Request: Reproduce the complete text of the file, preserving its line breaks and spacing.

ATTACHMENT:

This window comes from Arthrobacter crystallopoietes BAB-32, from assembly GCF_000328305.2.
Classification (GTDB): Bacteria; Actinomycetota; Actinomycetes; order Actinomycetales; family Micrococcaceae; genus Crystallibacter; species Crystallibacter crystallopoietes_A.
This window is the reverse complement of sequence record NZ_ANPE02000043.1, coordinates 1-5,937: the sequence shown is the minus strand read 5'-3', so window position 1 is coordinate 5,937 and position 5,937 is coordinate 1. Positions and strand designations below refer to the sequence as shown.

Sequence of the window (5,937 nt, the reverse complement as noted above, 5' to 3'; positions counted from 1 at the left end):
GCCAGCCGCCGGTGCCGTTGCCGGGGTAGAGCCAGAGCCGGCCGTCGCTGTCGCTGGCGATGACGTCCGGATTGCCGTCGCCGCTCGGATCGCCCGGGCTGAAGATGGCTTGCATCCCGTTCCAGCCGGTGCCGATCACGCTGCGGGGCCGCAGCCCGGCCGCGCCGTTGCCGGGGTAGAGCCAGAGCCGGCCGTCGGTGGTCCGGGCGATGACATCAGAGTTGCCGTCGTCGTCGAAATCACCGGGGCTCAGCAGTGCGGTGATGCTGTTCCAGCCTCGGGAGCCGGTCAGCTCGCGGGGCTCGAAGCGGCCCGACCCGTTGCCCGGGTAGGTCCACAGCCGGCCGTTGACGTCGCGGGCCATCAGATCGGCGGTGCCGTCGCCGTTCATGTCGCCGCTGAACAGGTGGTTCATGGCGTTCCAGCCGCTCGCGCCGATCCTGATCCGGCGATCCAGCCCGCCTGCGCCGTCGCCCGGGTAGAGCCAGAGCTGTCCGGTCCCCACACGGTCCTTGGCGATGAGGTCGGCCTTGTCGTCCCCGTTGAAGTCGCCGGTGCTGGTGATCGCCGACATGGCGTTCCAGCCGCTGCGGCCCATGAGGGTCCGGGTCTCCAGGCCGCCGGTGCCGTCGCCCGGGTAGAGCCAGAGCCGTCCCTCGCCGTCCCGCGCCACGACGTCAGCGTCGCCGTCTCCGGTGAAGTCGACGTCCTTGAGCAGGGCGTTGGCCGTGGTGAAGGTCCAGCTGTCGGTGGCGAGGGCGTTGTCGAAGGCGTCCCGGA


This window comes from Arthrobacter crystallopoietes BAB-32, from assembly GCF_000328305.2.
Classification (GTDB): Bacteria; Actinomycetota; Actinomycetes; order Actinomycetales; family Micrococcaceae; genus Crystallibacter; species Crystallibacter crystallopoietes_A.
This window is the reverse complement of sequence record NZ_ANPE02000043.1, coordinates 1-5,937: the sequence shown is the minus strand read 5'-3', so window position 1 is coordinate 5,937 and position 5,937 is coordinate 1. Positions and strand designations below refer to the sequence as shown.

Sequence of the window (5,937 nt, the reverse complement as noted above, 5' to 3'; positions counted from 1 at the left end):
GCCAGCCGCCGGTGCCGTTGCCGGGGTAGAGCCAGAGCCGGCCGTCGCTGTCGCTGGCGATGACGTCCGGATTGCCGTCGCCGCTCGGATCGCCCGGGCTGAAGATGGCTTGCATCCCGTTCCAGCCGGTGCCGATCACGCTGCGGGGCCGCAGCCCGGCCGCGCCGTTGCCGGGGTAGAGCCAGAGCCGGCCGTCGGTGGTCCGGGCGATGACATCAGAGTTGCCGTCGTCGTCGAAATCACCGGGGCTCAGCAGTGCGGTGATGCTGTTCCAGCCTCGGGAGCCGGTCAGCTCGCGGGGCTCGAAGCGGCCCGACCCGTTGCCCGGGTAGGTCCACAGCCGGCCGTTGACGTCGCGGGCCATCAGATCGGCGGTGCCGTCGCCGTTCATGTCGCCGCTGAACAGGTGGTTCATGGCGTTCCAGCCGCTCGCGCCGATCCTGATCCGGCGATCCAGCCCGCCTGCGCCGTCGCCCGGGTAGAGCCAGAGCTGTCCGGTCCCCACACGGTCCTTGGCGATGAGGTCGGCCTTGTCGTCCCCGTTGAAGTCGCCGGTGCTGGTGATCGCCGACATGGCGTTCCAGCCGCTGCGGCCCATGAGGGTCCGGGTCTCCAGGCCGCCGGTGCCGTCGCCCGGGTAGAGCCAGAGCCGTCCCTCGCCGTCCCGCGCCACGACGTCAGCGTCGCCGTCTCCGGTGAAGTCGACGTCCTTGAGCAGGGCGTTGGCCGTGGTGAAGGTCCAGCTGTCGGTGGCGAGGGCGTTGTCGAAGGCGTCCCGGA